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16 responses to “A Lesson in Discoveroid Logic

  1. Although this post is available (obviously), the previous post does not yet link to it. Is this some peculiarity of WordPress?

  2. jimroberts, I don’t always update earlier posts with links to later ones.

  3. SC: I expressed myself unclearly, sorry. I meant the link above the post, next to the link to the chronologically previous post. However, the expected link has now appeared.

  4. BTW, I think that the emptiness of evolution-denial was first pointed out by
    Herbert Spencer in his 1852 essay “The Development Hypothesis” – see Wikisouce.org – I’d like to hear of any other early sources.

  5. “if it can show that even one feature in living things is designed by an intelligence (no matter when,where, or how), the whole edifice of materialism collapses.”
    If “no matter when, where and how” (note that this IDiot doesn’t address the question how the Grand Old Designer did it) don’t matter then why answer to materialist complaints in the first place? Just demonstrate that they don’t matter – and merely proclaiming won’t do.

  6. As we learn more and more about where we should detect design, and as other fields tell us when that design happened, we can begin to get a handle on “how often” the designer acted.

    So far, ID hasn’t been able to pinpoint a single design event. Any design event. They can only use their intuition to claim that something appears to be designed. No specifics at all. None.

    There is nothing for “other fields” (a.k.a. science) to work on. The author is being very pretentious in asserting that scientists will spend any time at all in attempting to quantify or date ID events.

  7. ID may be limited, but if it can show that even one feature in living things is designed by an intelligence (no matter when,where, or how), the whole edifice of materialism collapses.
    Yawn. We’re still waiting for the one designed feature and exactly how this non-natural feat was achieved and exactly how it was detected.

  8. “ID may be limited, but if it can show that even one feature in living things is designed by an intelligence (no matter when,where, or how), the whole edifice of materialism collapses.”

    Why? What if the designer is a naturally evolved entity or principle, a property of the universe we simply have yet to comprehend? Or is “designer” now synonymous with “God” in ID? But if that’s the case, then, whoops….

  9. May I point out that some of us are not concerned about the collapse of materialIsm, but in the explanation of the ways of nature. If Intelligent Design could present an alternative account for the sorts of things which evolutionary biology treats, we would be interested in hearing about it. Of course, we would be surprised to hear that someone had an alternative, given the lack of progress over the last … Well, even the Cubs have won the World Series! And just having an alternative is not enough, there would also have to be some evidence.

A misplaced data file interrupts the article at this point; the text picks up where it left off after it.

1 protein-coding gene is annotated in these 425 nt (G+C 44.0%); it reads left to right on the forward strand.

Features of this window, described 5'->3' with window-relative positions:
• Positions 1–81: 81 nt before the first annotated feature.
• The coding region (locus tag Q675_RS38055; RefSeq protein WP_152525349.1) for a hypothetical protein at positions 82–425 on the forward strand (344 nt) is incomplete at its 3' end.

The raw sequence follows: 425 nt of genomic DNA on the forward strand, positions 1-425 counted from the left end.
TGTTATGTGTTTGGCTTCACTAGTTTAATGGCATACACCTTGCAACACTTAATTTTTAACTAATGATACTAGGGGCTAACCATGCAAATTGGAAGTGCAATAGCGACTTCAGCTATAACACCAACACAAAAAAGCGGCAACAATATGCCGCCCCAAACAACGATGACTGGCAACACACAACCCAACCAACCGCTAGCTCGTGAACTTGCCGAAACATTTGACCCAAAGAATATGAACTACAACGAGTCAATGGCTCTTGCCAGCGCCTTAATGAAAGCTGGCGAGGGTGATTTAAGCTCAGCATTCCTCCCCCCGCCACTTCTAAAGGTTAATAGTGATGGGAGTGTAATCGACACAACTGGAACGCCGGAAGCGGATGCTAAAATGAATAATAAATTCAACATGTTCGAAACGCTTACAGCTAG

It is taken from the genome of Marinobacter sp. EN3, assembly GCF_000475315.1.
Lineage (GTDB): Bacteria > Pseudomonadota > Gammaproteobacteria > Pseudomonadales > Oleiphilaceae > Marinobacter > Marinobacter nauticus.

10. “ID may be limited, but if it can show that even one feature in living things is designed by an intelligence (no matter when,where, or how), the whole edifice of materialism collapses.”

    No, that would only mean that you have shown that the “one thing” was designed, not that everything was. Indeed, many plant and animal species have been “designed” by humans with selective breeding, but that does not mean that humans have “designed” all species.

    Creationist “logic” *always* involves using a NOT gate (usually known as an inverter). They cannot compete with rational logic so they use the inverted form instead.

  11. I guess a theistic evolutionist is someone who believes in a god but also understands modern science. What do you call someone who thinks there are some positive messages in the Bible , a lot of metaphors and lessons in daily but who also uses and understands science. Oh wait, its the Pope !!!!
    He does support evolution you see. Pity the discoveroids have pitted their little office over the fitness center against Vatican City. Talk about a David and Goliath struggle…!

  12. Charles Deetz ;)

    “True, ID doesn’t tell you who the designer is. “

    *Who* the designer is? A little presumptive with that pronoun.

    I’ve been watching Westworld, where the living environment and the ‘hosts’ are created … by a corporation and its paid employees. Or, as Ed implied above, perhaps a *what*, some other power.

  13. michaelfugate

    So if someone has an artificial limb or a stent or a insulin pump – materialism is destroyed? How come no one noticed?

  14. True, ID doesn’t tell you who the designer is. That is because the scientific evidence doesn’t tell us. This is a good example of ID respecting the limits of science. Some see it as a weakness of ID. In fact, it’s a strength. As William Dembski has said, “This is not a matter of being vague but rather of not pretending to knowledge that we don’t have.”

    Nonsense. “Intelligent design” doesn’t name the Designer because ID isn’t a scientific theory but rather a legal strategy to get around unfavorable court decisions regarding the teaching of the Book of Genesis as science and history in public schools.

  15. Hans-Richard Grümm

    “Intelligent design” and “material cause” are not mutually exclusive. In fact, everything we know to have been designed (from a Acheulian hand-axe to a computer) was made by material causes.

  16. You foolish materialists!

    Could blind, undirected natural forces alone cause this: Giant snowballs appear on Russian beach in Siberia?

    Surely this is yet another piece of exquisite fine-tuning from the hand of the Intelligent Designer(s) (Blessed be He/She/It/Them!, who is(are) just itching for a snowball fight!